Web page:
Computers show books not an endangered species

Dan Doernberg admits he would have liked a place with more character for his new Computer Literacy Book Shop. But a Victorian house, or its equivalent, is hard to find here in the heart of Silicon Valley. So book-and-computer devotee Doernberg had to settle for a modern smoked-glass storefront.

Still, to push through the front door of his bookstore is to experience firsthand the latest trend in the publishing industry. Computer books, with such provocative titles as ''The Personal Computer Book'' or ''The Genie in the Computer,'' cram the shelves.

Nationwide, these titles are selling as fast as cookbooks and almost as swiftly as science fiction. There are even predictions that this new genre will begin outselling all types of fiction within a year.

The Computer Literacy Book Shop is filled with 1,500 titles and more than 50 periodicals. Mr. Doernberg says he tries to keep at least one copy of even the most obscure computer volumes. But he'll have a hard time sticking to his policy. This year US publishers are expected to flood the country with some 3, 000 new computer titles, a number equal to all those currently in circulation.

''How many books on (the computer language) BASIC for the Apple (computer) do we need?'' Doernberg asks quizzically.

Besides computer aficionados and professionals, the specialty bookshop draws a number of computer novices. These fall into two basic categories: people who have bought computers and are trying to figure out how to use them and those who have decided to buy computers and figure they better read up about them first.

Peter McWilliams, author of several popular computer books, has ascribed much of the public's thirst for computer knowledge to the inadequate manuals that computer and software companies provide with their products.

Although the situation has improved somewhat, the problem of poor instructions has been chronic. After several frustrating hours with their crisp, new-smelling manuals, many proud new computer owners rush to the nearest bookstore in the hopes of locating a book that will help them decipher the all-too-cryptic text.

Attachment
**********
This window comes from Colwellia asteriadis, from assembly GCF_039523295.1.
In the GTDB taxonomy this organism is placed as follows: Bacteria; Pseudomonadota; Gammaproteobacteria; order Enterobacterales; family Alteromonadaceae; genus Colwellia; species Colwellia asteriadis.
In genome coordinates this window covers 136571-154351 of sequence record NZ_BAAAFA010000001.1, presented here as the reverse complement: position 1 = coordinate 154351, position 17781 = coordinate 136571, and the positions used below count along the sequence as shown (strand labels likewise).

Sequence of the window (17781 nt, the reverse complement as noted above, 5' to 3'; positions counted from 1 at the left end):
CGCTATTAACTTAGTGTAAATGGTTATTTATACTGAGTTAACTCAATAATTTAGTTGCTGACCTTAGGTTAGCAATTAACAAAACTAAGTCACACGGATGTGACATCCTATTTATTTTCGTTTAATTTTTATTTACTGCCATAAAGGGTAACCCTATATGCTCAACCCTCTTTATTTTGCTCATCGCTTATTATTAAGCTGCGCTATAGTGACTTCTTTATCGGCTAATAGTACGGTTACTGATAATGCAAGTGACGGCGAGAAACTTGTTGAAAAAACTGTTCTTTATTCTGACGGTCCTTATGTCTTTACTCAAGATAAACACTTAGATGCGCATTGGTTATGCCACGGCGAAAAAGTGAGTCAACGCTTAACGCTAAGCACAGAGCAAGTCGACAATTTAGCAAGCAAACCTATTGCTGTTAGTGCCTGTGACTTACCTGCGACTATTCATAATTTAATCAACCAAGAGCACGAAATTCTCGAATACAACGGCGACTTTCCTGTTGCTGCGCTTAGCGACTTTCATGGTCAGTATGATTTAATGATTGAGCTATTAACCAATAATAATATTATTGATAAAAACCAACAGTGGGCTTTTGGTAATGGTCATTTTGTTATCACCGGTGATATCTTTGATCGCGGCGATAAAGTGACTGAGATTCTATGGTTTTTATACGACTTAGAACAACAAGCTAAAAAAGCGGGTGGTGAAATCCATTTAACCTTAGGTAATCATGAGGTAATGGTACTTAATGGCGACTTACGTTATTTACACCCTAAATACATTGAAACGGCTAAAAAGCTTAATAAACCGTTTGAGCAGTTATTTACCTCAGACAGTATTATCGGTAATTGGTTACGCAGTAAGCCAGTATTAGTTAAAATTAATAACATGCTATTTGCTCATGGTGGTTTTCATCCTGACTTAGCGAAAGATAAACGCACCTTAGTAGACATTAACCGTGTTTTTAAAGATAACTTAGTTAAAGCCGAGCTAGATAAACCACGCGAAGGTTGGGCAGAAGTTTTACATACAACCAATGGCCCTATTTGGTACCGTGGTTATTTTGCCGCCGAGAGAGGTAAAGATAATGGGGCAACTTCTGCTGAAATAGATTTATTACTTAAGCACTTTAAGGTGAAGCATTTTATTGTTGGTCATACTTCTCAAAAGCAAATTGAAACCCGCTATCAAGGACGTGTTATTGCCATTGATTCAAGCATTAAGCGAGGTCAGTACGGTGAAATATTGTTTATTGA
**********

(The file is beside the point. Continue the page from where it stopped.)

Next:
If they are not careful, however, these book buyers may not achieve the enlightenment they seek. As John Dvorak, the outspoken columnist at the computer newsweekly InfoWorld, has suggested, one reason that computer books are selling so well may be because many of them are so bad.

''This means people have to buy more books to get a good one,'' Mr. Dvorak quips.

The quality of computer books is uneven, Doernberg agrees. Before buying a book, the reader should peruse several pages (Doernberg suggests Page 4) to make sure the book is intelligible and will provide worthwhile information.

A diligent search can be rewarding. A good text that clearly explains a complicated program with an inadequate manual can save hours of aggravation. And there is no doubt that reading can be an inexpensive way to learn about computers, without being pressured to buy equipment or software.

Then, too, next year you may be able to pick up computer books for a song. The publishing industry could have dramatically overestimated the popular thirst for computer literacy. Robert Lydon, editor and publisher of Personal Computing, reports that newsstand sales of computer magazines has abruptly plateaued after 12 months of explosive growth.

If this means that the market for computer information is becoming saturated, a good share of the thousands of new books on the topic could end up on the bargain tables or gather dust in the warehouse.

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